WWA Info Exchange

For Woodworkers By Woodworkers
It is currently Fri Nov 24, 2017 5:17 pm

All times are UTC - 5 hours




Post new topic Reply to topic  [ 10 posts ] 
Author Message
PostPosted: Mon Aug 03, 2015 7:18 am 
Offline
Veteran

Joined: Tue Nov 04, 2003 1:01 am
Posts: 287
Location: Cardington, Ohio
I know you shouldn't use oak in making a cutting board because the grain is open but does that include using the end grain?

Thank you
Jon

_________________
Thank you,
Jon


Top
 Profile  
 
PostPosted: Mon Aug 03, 2015 7:31 am 
Offline
Veteran
User avatar

Joined: Fri Jan 02, 2004 1:01 am
Posts: 11212
Location: Hamilton, MS
JPG wrote:
I know you shouldn't use oak in making a cutting board because the grain is open but does that include using the end grain?

Thank you
Jon


Yes. Especially red oak. See this: http://www.wood-database.com/lumber-ide ... s/red-oak/

_________________
Gene


Top
 Profile  
 
PostPosted: Mon Aug 03, 2015 3:12 pm 
Offline
Veteran

Joined: Tue Nov 04, 2003 1:01 am
Posts: 287
Location: Cardington, Ohio
Not to ask a stupid question but can you plane end grain? Does it chip bad? As you can tell I have never done it and I haven't made an end grain cutting board before.

Thank you
Jon

_________________
Thank you,
Jon


Top
 Profile  
 
PostPosted: Mon Aug 03, 2015 3:49 pm 
Offline
Veteran
User avatar

Joined: Sat Jan 14, 2006 10:44 am
Posts: 3844
Location: Skagit Co WA
JPG wrote:
Not to ask a stupid question but can you plane end grain? Does it chip bad? As you can tell I have never done it and I haven't made an end grain cutting board before.

Thank you
Jon


If by 'can you plane' end grain you mean in a power planer, I'd say no. An emphatic no, in fact. Not to say it's not been done and done successfully but not worth trying in my book. That's just my humble opinion, of course. That said, a properly set up and sharp hand plane can be used somewhat effectively but if I had my druthers I'd opt for a belt sander, at least, and a drum sander as the best approach to flattening an end grain cutting board. Presuming from the title of the thread, that's where you're heading.

_________________
Nullum Gratuitum Prandium

Cheers - Dennis


Top
 Profile  
 
PostPosted: Mon Aug 03, 2015 4:01 pm 
Offline
Veteran

Joined: Tue Nov 04, 2003 1:01 am
Posts: 287
Location: Cardington, Ohio
Thank Dennis. That's exactly where I am headed. Since I have never made one I am planning one it not being perfectly flat and I don't know the best way to flatten it. I am not the best with a belt sander and didn't think a thickness planer was a good choice. The cutting board will be 24x24 and I would like both sides to be as flat as possible.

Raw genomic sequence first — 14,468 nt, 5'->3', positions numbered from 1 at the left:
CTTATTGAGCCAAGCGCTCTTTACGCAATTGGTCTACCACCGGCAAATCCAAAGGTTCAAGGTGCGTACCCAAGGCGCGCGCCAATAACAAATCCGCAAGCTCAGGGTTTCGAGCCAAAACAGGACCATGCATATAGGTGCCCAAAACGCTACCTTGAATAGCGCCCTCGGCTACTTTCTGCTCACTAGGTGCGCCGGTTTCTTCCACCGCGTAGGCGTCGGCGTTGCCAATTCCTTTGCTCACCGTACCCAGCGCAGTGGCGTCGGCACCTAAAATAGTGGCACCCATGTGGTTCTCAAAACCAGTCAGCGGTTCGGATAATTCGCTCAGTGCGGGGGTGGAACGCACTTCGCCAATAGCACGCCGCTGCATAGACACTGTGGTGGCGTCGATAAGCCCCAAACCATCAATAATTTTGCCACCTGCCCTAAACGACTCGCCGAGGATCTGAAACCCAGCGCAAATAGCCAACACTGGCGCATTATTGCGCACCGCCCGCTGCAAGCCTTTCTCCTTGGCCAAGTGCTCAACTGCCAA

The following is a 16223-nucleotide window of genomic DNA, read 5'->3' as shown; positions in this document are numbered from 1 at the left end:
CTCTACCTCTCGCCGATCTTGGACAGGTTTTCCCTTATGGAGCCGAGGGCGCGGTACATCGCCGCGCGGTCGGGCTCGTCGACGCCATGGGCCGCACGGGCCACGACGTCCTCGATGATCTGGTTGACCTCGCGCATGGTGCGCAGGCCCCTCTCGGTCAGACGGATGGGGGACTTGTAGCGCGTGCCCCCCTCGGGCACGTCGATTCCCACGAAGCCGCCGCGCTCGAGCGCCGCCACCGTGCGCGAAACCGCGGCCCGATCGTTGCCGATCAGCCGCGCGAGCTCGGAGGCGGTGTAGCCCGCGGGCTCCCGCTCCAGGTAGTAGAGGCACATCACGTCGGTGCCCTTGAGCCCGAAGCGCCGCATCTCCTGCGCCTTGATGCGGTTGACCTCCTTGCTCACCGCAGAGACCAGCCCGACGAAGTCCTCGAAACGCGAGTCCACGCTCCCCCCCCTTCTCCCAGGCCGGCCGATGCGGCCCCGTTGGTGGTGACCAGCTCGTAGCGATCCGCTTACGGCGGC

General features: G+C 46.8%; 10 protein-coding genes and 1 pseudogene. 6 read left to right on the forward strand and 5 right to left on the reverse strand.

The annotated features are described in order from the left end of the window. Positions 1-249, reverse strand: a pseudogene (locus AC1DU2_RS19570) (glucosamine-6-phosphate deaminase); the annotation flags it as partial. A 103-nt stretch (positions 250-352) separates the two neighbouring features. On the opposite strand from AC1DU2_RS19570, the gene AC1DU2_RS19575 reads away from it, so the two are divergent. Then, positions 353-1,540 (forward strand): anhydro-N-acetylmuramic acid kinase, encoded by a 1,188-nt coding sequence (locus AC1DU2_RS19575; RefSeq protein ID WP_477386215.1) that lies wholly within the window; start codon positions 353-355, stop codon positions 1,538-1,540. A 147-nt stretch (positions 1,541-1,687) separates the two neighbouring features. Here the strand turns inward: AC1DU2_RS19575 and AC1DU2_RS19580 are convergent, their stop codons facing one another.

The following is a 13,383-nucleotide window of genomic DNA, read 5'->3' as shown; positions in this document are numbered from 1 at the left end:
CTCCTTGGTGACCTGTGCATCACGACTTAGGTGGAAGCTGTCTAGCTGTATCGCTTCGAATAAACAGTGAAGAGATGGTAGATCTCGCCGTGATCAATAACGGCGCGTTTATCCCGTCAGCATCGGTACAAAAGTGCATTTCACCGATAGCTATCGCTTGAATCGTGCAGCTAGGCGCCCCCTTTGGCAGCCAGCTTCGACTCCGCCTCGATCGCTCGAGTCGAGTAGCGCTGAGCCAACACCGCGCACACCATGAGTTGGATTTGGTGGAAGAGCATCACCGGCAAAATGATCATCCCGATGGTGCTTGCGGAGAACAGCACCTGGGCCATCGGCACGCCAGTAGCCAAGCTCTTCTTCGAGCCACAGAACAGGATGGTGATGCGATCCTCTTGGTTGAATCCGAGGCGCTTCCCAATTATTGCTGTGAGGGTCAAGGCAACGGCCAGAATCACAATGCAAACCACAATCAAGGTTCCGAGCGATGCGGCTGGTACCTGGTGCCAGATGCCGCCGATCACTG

_________________
Thank you,
Jon


Top
 Profile  
 
PostPosted: Mon Aug 03, 2015 5:06 pm 
Offline
Veteran
User avatar

Joined: Fri Jan 02, 2004 1:01 am
Posts: 11212
Location: Hamilton, MS
JPG wrote:
Thank Dennis. That's exactly where I am headed. Since I have never made one I am planning one it not being perfectly flat and I don't know the best way to flatten it. I am not the best with a belt sander and didn't think a thickness planer was a good choice. The cutting board will be 24x24 and I would like both sides to be as flat as possible.


I hope you're not going to use oak for this. But beyond that, Dennis is right about planing. Best way to minimize the need to flatten after assembly is to make precise cuts, and allow the board to sit after glueup for a couple days - properly clamped with cauls - before attempting any flattening. Don't overdo the clamp force. I use a scraper to clean mine up.

_________________
Gene


Top
 Profile  
 
PostPosted: Tue Aug 04, 2015 5:40 am 
Offline
Veteran

Joined: Fri May 30, 2008 5:41 am
Posts: 1790
Low angle (bevel up) smooth plane will do the endgrain pretty well. Best to use a toothed blade for surfaces way out of whack, followed by full edge. The block plane, of which it is a giant cousin, was made for the job.


Top
 Profile  
 
PostPosted: Thu Aug 06, 2015 3:43 pm 
Offline
Veteran

Joined: Thu Mar 04, 2004 1:01 am
Posts: 431
Location: Eagle River, AK, United States
Red oak is like a bunch of straws

https://www.youtube.com/watch?v=eIXZ9iYM4PA

_________________
Alaskans for Global Warming


Top
 Profile  
 
PostPosted: Fri Aug 07, 2015 9:18 pm 
Offline
Veteran
User avatar

Joined: Mon Apr 11, 2005 12:01 am
Posts: 4737
Location: Seattle, WA, USA
Hey Guys,

I'll toss my 2ยข in and say that white oak makes very nice cutting boards. White oak is not porous like red oak, that's why it's used in casks made by wet coopers.

I also agree with NB George that you can plane end grain, and that a toothing plane is a good way to start. A high angle plane would also be a good idea, as would wetting the surface with some alcohol prior to planning.

All that said, I would prefer to use coarse grit on a drum sander if it's available. :wink:

Cheers,
Tom

_________________
"There is no path to peace, peace is the path."
Mohandas K. Ghandi
Image


Top
 Profile  
 
PostPosted: Mon Aug 10, 2015 1:03 pm 
Offline
Veteran

Joined: Tue Nov 04, 2003 1:01 am
Posts: 287
Location: Cardington, Ohio
Thank you

_________________
Thank you,
Jon


Top
 Profile  
 
Display posts from previous:  Sort by  
Post new topic Reply to topic  [ 10 posts ] 

All times are UTC - 5 hours


Who is online

Users browsing this forum: No registered users and 1 guest


You cannot post new topics in this forum
You cannot reply to topics in this forum
You cannot edit your posts in this forum
You cannot delete your posts in this forum
You cannot post attachments in this forum

Search for:
Jump to:  
Powered by phpBB® Forum Software © phpBB Group